He ups our pace right away,” James raved about his new teammate. “He’s always in the top five as far as pace. Whatever team is what he with, so being able to get out and being able to get out on the break and be able to try to get some early buckets before the defense is set. That creates that. But also he’s just a flat-out playmaker. I think what a lot of people don’t talk about in his game is how unbelievable of a passer he is. Everyone sees the rebounds, everyone sees the scoring and things of that nature, but his passing, his ability to make guys around him better, that does not get talked about a lot.”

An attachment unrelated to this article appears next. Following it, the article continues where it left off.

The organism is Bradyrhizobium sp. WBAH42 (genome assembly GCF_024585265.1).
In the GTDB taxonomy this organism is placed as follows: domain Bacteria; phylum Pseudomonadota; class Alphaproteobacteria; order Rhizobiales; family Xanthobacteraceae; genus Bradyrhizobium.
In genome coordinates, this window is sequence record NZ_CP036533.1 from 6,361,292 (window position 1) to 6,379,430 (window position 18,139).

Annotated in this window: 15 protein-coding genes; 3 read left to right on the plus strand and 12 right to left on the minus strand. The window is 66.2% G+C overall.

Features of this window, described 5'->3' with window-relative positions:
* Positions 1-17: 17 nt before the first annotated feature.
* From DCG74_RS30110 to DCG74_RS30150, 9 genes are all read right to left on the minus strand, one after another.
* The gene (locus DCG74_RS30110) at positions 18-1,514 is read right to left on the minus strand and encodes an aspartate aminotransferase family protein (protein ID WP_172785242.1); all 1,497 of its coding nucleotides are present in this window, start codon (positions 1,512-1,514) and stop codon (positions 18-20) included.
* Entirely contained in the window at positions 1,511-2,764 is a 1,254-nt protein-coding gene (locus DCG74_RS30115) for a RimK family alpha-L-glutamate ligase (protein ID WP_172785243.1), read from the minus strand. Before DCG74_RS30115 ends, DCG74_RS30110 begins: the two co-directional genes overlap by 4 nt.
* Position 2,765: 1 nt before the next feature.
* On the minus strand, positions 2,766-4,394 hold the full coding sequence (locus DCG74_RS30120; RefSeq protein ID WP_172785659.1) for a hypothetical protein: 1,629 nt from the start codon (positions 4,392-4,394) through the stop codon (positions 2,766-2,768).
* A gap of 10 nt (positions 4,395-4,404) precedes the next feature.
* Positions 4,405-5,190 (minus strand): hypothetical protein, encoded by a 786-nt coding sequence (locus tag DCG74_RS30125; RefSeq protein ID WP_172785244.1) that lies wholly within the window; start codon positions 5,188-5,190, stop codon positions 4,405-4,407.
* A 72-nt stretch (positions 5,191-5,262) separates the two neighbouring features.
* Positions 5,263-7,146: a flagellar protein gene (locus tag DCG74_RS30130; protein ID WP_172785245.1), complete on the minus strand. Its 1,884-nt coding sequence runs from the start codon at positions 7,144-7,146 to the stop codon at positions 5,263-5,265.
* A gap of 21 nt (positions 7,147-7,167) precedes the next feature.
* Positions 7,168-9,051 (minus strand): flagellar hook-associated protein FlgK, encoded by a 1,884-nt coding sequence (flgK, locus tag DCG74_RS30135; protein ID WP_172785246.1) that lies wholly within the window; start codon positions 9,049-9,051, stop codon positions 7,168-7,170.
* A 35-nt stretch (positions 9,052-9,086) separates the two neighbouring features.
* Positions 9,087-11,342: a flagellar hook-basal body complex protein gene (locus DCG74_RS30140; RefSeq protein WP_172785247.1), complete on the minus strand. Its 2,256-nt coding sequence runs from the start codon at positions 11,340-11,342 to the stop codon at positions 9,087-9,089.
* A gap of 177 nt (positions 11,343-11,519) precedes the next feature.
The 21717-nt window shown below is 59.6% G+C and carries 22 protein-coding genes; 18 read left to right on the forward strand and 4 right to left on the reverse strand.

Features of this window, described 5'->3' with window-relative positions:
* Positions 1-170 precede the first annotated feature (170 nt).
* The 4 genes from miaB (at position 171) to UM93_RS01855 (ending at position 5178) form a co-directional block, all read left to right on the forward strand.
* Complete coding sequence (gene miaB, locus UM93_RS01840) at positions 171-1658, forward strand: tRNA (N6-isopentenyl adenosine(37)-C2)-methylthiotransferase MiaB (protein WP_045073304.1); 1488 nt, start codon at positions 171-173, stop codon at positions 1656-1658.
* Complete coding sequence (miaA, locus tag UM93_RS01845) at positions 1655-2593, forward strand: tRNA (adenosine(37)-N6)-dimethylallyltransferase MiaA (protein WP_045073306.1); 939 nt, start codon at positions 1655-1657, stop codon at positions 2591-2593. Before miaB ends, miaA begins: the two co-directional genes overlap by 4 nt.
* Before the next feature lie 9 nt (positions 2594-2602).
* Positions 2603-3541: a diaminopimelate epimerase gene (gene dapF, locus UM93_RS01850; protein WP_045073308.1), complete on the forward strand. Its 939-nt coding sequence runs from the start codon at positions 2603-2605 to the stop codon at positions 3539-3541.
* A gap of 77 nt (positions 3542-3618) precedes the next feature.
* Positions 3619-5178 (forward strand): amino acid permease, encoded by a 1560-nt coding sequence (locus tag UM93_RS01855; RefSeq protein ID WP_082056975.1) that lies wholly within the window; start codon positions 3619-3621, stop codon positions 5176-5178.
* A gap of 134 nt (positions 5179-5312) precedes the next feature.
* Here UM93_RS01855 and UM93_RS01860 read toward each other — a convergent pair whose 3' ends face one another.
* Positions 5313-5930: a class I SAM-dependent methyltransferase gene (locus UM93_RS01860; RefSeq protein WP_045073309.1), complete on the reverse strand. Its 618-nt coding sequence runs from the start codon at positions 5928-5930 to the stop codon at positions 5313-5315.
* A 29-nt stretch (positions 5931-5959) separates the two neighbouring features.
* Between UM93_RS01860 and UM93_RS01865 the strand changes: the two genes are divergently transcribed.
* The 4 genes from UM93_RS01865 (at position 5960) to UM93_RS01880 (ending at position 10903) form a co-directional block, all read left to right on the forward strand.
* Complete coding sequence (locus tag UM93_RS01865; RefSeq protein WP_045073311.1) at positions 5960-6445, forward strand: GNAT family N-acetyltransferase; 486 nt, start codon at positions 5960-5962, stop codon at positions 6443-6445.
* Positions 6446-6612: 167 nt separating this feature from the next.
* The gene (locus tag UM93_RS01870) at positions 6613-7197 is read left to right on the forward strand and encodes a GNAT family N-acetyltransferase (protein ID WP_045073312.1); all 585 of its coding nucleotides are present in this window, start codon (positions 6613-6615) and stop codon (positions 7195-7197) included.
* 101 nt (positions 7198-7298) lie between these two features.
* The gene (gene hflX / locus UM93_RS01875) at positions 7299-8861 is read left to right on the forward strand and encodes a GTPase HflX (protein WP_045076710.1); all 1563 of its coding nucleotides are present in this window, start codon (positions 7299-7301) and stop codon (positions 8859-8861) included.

There’s more out of Los Angeles:

  • New Lakers guard Kendrick Nunn has joined many of his L.A. teammates on the decorated roster of Klutch Sports clients, McMenamin reports (via Twitter). Nunn, who faced off against the Lakers in the 2020 Finals as a rookie on the Heat, signed a two-year, $10MM deal with Los Angeles this summer. After going undrafted out of Oakland in 2018, the 6’2″ point guard carved out a role for himself on a veteran-laden Miami squad in the 2019/20 season, and was named to the All-Rookie First Team in 2020. Nunn averaged 15.0 PPG, 3.0 APG, 2.9 APG and 0.9 SPG during his two seasons with the Heat. The 26-year-old boasts an impressive career shooting line of .458/.364/.881.